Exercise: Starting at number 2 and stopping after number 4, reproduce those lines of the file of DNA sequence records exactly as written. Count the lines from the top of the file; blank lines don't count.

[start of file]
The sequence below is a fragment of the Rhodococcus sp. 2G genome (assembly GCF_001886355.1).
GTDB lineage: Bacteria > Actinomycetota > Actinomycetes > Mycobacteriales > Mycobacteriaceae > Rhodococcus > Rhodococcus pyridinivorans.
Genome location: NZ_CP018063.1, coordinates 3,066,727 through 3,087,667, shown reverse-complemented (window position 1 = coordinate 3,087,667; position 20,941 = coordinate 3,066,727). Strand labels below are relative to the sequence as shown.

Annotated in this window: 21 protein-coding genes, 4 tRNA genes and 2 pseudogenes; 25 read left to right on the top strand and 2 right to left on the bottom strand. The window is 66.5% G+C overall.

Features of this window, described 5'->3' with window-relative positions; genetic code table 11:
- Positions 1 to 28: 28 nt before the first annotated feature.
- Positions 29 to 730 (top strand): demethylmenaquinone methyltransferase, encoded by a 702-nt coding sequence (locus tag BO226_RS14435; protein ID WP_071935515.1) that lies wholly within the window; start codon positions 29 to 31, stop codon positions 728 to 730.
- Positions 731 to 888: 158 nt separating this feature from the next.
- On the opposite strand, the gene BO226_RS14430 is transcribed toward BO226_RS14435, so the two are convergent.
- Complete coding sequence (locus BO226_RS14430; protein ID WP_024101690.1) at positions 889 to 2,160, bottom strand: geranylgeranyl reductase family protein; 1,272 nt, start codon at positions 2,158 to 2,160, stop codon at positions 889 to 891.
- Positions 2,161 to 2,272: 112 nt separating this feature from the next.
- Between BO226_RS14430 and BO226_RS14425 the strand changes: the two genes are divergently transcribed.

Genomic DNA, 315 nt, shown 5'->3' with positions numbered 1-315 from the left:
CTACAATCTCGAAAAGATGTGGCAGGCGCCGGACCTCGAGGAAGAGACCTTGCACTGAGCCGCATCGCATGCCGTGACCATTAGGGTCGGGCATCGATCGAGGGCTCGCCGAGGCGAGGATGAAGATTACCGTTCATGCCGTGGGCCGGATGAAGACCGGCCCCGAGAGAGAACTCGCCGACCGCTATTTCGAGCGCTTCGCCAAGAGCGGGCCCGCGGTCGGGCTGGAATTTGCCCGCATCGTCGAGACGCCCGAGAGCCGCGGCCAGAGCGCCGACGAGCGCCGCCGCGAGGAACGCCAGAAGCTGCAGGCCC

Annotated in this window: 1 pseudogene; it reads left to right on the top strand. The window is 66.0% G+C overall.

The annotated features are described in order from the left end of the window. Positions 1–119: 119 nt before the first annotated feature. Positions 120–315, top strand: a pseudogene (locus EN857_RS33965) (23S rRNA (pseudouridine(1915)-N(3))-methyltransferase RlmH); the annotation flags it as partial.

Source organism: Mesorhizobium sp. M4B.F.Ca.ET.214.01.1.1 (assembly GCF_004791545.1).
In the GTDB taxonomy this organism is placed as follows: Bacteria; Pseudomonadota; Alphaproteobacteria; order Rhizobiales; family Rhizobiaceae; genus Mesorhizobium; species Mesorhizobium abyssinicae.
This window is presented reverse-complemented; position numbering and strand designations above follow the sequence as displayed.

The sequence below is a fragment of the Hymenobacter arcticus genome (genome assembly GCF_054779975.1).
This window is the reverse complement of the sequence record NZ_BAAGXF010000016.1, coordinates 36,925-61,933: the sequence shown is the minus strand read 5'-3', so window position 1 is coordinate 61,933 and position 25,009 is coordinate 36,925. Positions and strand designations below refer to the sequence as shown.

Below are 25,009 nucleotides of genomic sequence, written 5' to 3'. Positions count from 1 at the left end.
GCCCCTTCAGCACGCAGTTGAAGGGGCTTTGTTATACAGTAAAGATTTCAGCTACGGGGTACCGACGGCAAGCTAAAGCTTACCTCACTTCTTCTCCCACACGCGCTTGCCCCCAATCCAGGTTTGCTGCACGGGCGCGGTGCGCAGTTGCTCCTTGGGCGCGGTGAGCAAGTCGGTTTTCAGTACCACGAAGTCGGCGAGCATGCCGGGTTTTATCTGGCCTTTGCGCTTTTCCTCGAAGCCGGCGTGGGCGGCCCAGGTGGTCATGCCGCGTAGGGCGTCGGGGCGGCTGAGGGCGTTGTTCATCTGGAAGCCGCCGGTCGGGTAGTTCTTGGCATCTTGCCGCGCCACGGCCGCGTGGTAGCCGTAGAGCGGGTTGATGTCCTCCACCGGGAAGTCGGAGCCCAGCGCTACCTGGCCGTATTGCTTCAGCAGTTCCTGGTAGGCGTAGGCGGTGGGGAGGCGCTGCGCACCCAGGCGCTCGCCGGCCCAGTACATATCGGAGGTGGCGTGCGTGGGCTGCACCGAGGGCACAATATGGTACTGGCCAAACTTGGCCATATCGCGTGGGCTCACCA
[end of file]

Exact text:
GTDB lineage: Bacteria > Actinomycetota > Actinomycetes > Mycobacteriales > Mycobacteriaceae > Rhodococcus > Rhodococcus pyridinivorans.
Genome location: NZ_CP018063.1, coordinates 3,066,727 through 3,087,667, shown reverse-complemented (window position 1 = coordinate 3,087,667; position 20,941 = coordinate 3,066,727). Strand labels below are relative to the sequence as shown.

Annotated in this window: 21 protein-coding genes, 4 tRNA genes and 2 pseudogenes; 25 read left to right on the top strand and 2 right to left on the bottom strand. The window is 66.5% G+C overall.